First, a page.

Secularism and religious symbols. Following meetings and debates with France’s most renowned scholars on secularism, Ramadan came to the conclusion that “nothing in secularism is opposed the free and autonomous practice of Islam.”[ix] According to him, Western Islam is a reality and he proposes that current standards of secularism be applied. As for religious symbols, instead of prohibiting them in all public spaces, Ramadan advocates that official school curricula educate the public on the different religions, their symbols and practices.[x]

Ramadan believes this would better develop a critical spirit among youth and other citizens in order to give them the tools to understand religions and their practices. He argues that religious symbols should thus be allowed as long as they are not provocative.

Women, the wearing of the veil, and stoning. On this issue, Ramadan believes that “women should become subjects and master their own fate.”[xi] He argues that it is important to maintain a critical distance and to understand the patriarchal context in which the Koran was written. About the wearing of the headscarf he argues that compelling a woman to wear a headscarf is against Islam, and compelling her to remove it is against human rights.[xii] Furthermore, he urges a moratorium on stoning to stop this practice in the Muslim world. For him, what is really important is to change mentalities through a pedagogical discourse.[xiii]

Homosexuality. According to Ramadan, homosexuality is rejected by Islam. However, he believes that homosexuals should be respected as human beings and does not hesitate to combat homophobic discourses and measures and to engage with homosexuals in common causes.[xiv]


Why is Ramadan controversial for some?

Ramadan’s declarations and writings are closely scrutinized by people who are interested in Islam’s place in Western societies. Ramadan is vociferously accused (in particular by Antoine Sfeir, Caroline Fourest, prochoice activists, etc.) of being a master of doublespeak who seeks to advance Islamic fundamentalism.[xv] His opponents argue that he expresses a political, urban, and western discourse in public, but a more radical and dogmatic one in closed gatherings.

Some Arabic and Western states are also very critical of Ramadan because of his attacks on their lack of democracy, their dictatorships and their oppression of their citizens. His beliefs have resulted in him being declared  persona non grata in several countries: he has been banned from Egypt since 1995, and, is not welcome in Tunisia, Saudi Arabia, Syria, Algeria, Libya and Israel, although not officially banned in those countries. Moreover, he was forbidden to enter France from November 1995 to May 1996 for allegedly being a “threat to public order.”[xvi] On the other hand, Ramadan had been defended by several other personalities[xvii]—François Burgat, Vincent Geisser, Jacques Neirynck, Michel Tubiana, Ian Hamel, etc. — who consider Ramadam neither Islamist nor sexist.[xviii]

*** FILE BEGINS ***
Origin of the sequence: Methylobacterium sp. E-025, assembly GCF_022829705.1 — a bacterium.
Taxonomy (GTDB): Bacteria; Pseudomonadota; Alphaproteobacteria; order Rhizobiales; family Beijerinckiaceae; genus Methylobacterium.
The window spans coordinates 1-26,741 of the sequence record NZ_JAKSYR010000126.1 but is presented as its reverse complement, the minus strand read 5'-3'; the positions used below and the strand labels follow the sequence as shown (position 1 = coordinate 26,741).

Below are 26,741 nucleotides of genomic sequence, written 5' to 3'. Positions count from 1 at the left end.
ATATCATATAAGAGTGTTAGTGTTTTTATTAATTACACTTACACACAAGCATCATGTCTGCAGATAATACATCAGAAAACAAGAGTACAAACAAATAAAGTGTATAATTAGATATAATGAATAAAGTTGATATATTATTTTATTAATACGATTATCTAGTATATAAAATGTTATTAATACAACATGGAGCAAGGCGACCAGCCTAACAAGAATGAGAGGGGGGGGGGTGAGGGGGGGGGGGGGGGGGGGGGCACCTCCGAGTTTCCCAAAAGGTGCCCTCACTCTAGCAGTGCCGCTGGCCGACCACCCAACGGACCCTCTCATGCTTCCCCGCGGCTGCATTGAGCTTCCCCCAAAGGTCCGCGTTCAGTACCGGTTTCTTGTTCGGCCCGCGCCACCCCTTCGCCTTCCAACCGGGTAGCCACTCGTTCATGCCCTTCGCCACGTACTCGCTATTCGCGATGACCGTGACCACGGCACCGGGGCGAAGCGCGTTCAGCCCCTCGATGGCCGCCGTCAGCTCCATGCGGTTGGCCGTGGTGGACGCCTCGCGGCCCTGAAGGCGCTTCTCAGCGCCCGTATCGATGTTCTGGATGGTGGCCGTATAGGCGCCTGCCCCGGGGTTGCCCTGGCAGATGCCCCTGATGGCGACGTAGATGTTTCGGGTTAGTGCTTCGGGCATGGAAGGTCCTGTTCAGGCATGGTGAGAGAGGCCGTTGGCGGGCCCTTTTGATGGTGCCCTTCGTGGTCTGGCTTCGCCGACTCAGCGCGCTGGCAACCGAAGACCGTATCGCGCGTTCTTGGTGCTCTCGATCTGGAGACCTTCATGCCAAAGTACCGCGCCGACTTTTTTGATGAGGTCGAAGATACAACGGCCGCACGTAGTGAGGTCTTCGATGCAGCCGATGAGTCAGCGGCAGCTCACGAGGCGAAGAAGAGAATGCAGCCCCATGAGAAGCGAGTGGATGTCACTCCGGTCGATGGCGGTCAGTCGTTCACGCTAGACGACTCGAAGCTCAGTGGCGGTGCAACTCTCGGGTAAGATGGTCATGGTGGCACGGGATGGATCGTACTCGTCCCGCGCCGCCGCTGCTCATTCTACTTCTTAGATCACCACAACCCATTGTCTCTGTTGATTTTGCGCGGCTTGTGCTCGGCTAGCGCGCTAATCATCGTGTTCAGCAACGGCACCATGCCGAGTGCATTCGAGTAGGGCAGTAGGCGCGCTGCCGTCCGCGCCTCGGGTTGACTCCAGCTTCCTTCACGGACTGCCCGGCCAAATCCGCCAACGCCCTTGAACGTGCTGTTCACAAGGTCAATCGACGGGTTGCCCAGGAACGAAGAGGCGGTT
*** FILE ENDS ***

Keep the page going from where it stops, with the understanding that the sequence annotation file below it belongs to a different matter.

Are criticisms of Ramadan well-founded?

Many of the criticisms of Ramadan are the result of his accusers’ ideological discrepancies with him. Some feminist currents argue that “headscarf (...) has intensified fears of a return to the religious, inevitably opposed to women, their status, and their autonomy”.[xix] For these people, the veil inevitably represents male oppression[xx] and Ramadan would be thus wrong when he asserts that women have the right to choose to wear it or not. Others are indignant about Ramadan’s critics of Israel’s “settlement enterprise.” Ramadan defends his criticisms of Israel, insisting they are based on universal principles of justice and liberty that transcend religion and culture.[xxi] He condemns anti-Semitism, but also Israel’s conduct toward the Palestinians, and many European intellectuals’ wilful silence on the latter.